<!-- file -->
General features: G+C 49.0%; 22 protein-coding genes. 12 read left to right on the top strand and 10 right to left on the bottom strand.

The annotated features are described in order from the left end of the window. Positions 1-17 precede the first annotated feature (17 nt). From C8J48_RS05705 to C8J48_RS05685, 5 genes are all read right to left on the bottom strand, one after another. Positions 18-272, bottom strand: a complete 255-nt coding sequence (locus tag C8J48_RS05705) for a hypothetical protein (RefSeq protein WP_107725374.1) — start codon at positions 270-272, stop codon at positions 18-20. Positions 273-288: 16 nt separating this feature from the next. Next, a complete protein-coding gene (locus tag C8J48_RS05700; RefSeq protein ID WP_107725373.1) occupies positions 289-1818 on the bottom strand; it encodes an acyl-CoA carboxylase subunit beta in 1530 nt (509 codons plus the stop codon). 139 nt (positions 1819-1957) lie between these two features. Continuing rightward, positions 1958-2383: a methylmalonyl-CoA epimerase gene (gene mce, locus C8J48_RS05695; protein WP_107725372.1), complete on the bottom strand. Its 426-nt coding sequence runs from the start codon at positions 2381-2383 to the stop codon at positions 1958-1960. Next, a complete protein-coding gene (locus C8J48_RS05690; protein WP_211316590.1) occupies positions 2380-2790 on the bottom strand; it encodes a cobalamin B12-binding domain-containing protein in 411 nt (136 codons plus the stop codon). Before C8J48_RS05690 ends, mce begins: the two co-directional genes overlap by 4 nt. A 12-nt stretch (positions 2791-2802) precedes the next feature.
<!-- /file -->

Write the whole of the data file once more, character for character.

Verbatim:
General features: G+C 49.0%; 22 protein-coding genes. 12 read left to right on the top strand and 10 right to left on the bottom strand.

The annotated features are described in order from the left end of the window. Positions 1-17 precede the first annotated feature (17 nt). From C8J48_RS05705 to C8J48_RS05685, 5 genes are all read right to left on the bottom strand, one after another. Positions 18-272, bottom strand: a complete 255-nt coding sequence (locus tag C8J48_RS05705) for a hypothetical protein (RefSeq protein WP_107725374.1) — start codon at positions 270-272, stop codon at positions 18-20. Positions 273-288: 16 nt separating this feature from the next. Next, a complete protein-coding gene (locus tag C8J48_RS05700; RefSeq protein ID WP_107725373.1) occupies positions 289-1818 on the bottom strand; it encodes an acyl-CoA carboxylase subunit beta in 1530 nt (509 codons plus the stop codon). 139 nt (positions 1819-1957) lie between these two features. Continuing rightward, positions 1958-2383: a methylmalonyl-CoA epimerase gene (gene mce, locus C8J48_RS05695; protein WP_107725372.1), complete on the bottom strand. Its 426-nt coding sequence runs from the start codon at positions 2381-2383 to the stop codon at positions 1958-1960. Next, a complete protein-coding gene (locus C8J48_RS05690; protein WP_211316590.1) occupies positions 2380-2790 on the bottom strand; it encodes a cobalamin B12-binding domain-containing protein in 411 nt (136 codons plus the stop codon). Before C8J48_RS05690 ends, mce begins: the two co-directional genes overlap by 4 nt. A 12-nt stretch (positions 2791-2802) precedes the next feature.